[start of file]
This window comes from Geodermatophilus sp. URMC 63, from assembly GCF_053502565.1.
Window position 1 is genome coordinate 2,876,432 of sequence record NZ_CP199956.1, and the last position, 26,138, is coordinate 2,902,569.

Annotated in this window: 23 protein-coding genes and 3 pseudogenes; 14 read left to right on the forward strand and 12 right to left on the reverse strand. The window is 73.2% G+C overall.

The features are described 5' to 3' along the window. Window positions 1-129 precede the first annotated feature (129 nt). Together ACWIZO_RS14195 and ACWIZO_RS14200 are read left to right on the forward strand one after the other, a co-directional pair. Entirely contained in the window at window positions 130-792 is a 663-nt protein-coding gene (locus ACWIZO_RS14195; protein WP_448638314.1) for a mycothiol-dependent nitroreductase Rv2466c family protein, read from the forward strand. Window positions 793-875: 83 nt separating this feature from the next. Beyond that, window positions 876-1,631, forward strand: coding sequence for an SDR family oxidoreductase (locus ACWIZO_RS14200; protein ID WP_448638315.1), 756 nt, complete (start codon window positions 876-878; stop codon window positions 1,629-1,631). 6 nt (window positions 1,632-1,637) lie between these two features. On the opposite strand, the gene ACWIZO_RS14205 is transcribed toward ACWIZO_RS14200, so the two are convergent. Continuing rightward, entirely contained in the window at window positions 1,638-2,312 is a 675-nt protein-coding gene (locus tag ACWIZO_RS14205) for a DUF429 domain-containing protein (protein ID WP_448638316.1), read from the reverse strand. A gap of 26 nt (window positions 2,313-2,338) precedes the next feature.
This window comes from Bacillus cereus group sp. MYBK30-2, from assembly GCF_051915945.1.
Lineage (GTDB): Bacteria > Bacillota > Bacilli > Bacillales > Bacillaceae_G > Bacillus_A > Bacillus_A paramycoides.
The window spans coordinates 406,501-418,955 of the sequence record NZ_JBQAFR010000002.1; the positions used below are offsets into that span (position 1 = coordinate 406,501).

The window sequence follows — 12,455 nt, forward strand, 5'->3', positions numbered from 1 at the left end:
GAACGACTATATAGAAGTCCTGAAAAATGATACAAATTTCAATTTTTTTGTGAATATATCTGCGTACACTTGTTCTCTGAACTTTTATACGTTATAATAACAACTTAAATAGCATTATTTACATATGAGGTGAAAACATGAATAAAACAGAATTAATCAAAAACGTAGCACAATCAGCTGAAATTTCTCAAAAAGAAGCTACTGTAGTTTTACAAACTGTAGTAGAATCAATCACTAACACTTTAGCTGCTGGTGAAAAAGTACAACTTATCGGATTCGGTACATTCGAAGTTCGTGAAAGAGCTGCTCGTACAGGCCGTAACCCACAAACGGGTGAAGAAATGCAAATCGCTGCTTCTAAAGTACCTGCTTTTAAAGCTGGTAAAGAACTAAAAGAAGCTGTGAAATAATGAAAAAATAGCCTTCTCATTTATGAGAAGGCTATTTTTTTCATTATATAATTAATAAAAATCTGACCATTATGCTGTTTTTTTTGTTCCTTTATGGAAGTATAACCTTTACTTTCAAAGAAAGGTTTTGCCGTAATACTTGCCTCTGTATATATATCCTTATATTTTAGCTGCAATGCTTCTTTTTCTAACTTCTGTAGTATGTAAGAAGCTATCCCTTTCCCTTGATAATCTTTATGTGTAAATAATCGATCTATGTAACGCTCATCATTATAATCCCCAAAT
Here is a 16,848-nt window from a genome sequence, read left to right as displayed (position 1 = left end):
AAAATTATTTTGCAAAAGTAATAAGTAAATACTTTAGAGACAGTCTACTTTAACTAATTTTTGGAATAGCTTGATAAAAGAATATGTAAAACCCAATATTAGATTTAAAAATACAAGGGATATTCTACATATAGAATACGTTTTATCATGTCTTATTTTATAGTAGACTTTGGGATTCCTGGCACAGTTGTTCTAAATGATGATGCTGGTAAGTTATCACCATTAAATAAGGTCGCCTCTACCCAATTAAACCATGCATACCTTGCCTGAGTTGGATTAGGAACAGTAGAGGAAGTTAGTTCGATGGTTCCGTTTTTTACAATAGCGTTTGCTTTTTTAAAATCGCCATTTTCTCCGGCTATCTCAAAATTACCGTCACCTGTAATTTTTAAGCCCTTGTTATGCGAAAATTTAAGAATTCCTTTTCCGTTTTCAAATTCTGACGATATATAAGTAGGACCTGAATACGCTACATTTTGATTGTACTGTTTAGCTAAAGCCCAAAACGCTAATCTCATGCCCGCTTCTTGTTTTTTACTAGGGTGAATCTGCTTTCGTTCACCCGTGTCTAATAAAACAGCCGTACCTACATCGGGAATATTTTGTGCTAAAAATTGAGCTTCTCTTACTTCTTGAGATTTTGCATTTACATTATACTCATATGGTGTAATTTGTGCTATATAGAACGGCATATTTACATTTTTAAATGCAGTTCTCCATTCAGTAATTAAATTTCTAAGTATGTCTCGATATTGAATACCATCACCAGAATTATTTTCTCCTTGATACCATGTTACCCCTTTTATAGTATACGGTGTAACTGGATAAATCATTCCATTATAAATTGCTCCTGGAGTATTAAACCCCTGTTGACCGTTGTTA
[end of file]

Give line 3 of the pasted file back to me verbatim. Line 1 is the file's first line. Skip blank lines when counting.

Annotated in this window: 23 protein-coding genes and 3 pseudogenes; 14 read left to right on the forward strand and 12 right to left on the reverse strand. The window is 73.2% G+C overall.